The group of monuments connected with this divinity is of transcendent importance for the history of Greek art and artmythology; they also provide us with interesting illustration, direct or indirect, of most of the cult-ideas that have been examined, although few monuments of the actual templeworship may have survived.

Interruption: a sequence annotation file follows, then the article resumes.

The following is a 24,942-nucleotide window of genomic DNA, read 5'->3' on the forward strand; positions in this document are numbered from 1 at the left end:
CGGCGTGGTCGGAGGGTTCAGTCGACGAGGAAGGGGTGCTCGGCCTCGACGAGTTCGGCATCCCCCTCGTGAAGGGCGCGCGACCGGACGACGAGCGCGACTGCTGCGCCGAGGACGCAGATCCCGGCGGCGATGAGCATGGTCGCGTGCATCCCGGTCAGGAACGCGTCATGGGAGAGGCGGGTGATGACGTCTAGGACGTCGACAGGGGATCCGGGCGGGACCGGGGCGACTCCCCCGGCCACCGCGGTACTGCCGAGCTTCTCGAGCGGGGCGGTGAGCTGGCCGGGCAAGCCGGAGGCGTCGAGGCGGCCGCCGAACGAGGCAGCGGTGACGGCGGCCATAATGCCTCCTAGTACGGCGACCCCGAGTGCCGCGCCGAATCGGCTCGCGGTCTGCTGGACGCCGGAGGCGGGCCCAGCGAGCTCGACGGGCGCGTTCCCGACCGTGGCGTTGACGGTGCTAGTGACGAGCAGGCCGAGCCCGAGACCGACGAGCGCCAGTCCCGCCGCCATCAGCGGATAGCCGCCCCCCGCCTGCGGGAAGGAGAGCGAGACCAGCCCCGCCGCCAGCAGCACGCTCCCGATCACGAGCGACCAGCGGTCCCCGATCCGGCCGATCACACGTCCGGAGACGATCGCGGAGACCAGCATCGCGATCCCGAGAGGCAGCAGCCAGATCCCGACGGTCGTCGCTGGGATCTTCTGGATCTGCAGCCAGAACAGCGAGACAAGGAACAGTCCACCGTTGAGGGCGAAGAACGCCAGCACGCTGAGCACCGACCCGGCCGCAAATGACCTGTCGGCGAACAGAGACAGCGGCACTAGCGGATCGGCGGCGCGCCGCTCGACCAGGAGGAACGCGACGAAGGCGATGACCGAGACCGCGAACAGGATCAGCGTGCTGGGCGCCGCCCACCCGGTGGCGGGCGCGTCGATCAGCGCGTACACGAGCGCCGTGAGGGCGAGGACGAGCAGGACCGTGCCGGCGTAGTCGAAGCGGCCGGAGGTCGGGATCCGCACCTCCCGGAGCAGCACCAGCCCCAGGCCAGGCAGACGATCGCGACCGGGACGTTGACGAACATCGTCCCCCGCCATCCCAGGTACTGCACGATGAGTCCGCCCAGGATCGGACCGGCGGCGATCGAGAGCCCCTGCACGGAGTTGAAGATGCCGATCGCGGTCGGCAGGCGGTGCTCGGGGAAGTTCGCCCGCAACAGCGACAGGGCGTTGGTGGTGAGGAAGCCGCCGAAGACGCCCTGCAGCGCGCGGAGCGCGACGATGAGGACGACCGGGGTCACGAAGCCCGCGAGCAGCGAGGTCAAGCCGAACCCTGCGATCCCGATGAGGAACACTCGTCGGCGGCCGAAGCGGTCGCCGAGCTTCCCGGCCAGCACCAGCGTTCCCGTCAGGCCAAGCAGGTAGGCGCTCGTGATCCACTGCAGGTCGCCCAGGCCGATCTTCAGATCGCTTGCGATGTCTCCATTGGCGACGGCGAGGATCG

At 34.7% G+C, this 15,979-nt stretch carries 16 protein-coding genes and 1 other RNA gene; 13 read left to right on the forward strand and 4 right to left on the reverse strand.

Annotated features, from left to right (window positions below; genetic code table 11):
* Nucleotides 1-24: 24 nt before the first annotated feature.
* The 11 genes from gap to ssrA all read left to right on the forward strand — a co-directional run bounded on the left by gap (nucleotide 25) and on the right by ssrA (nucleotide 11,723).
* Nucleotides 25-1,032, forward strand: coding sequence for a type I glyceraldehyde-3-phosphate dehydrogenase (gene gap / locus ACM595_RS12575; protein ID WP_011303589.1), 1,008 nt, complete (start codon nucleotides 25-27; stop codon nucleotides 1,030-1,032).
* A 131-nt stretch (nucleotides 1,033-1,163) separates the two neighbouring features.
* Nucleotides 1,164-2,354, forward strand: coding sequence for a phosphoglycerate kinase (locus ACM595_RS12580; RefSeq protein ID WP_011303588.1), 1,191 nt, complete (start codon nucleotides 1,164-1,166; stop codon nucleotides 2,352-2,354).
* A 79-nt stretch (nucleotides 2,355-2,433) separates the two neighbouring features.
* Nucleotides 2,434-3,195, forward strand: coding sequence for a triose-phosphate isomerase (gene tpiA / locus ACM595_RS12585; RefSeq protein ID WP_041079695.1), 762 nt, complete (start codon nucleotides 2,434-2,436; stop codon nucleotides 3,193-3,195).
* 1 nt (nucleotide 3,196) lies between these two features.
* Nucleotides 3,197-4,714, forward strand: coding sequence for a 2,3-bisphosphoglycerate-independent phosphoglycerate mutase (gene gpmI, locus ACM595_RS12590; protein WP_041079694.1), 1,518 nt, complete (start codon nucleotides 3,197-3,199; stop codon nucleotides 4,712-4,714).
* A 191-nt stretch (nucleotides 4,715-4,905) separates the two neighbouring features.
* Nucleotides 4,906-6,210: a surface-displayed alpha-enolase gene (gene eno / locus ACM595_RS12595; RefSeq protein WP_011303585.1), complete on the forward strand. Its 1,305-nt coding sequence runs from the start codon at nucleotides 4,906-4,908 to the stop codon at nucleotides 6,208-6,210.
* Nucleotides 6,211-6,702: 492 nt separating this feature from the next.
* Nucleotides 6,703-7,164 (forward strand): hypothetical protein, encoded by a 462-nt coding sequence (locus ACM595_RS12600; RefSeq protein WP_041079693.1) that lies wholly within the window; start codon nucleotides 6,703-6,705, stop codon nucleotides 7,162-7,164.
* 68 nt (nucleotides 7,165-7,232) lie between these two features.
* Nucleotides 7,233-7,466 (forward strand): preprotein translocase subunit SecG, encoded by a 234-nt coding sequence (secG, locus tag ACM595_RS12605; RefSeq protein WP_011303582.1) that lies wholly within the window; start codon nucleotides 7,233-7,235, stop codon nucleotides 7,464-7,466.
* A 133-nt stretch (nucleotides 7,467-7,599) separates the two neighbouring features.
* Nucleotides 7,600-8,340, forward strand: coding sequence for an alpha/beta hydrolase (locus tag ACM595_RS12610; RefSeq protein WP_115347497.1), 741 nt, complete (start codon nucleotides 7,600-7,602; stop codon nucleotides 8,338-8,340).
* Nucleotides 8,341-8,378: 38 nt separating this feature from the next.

The inquiry into the cult-objects of the earliest period raises at once the archaeological question concerning Ἀγυιεύς. The emblem or ἄγαλμα of this worship was, as we have seen, almost invariably aniconic, the prevalent form being usually the conical pillar, but at Athens apparently a rounded stone of altar-shape. Is this a monumental tradition brought in from the north, or was Apollo on entering the regions of Mycenaean or ‘Minoan’ culture attracted into its circle of pillar-worship? Either view might harmonize with archaeological fact or probability. The very wide prevalence of pillar-cult in the Mediterranean and Anatolian regions in the Mycenaean period has been ably demonstrated by Dr. Arthur Evans; but it belongs also to the early religion of northern and central Europe. Concerning this, as concerning many other problems of prehistoric archaeology, it is difficult to judge with conviction. No doubt all the Hellenic divinities in the pre-Homeric age were likely to be worshipped with this aniconic emblem, whether by original right or by right of annexation; the immigrant Apollo, wherever he settled down, could easily take to himself a Mycenaean or ‘Minoan’ pillar.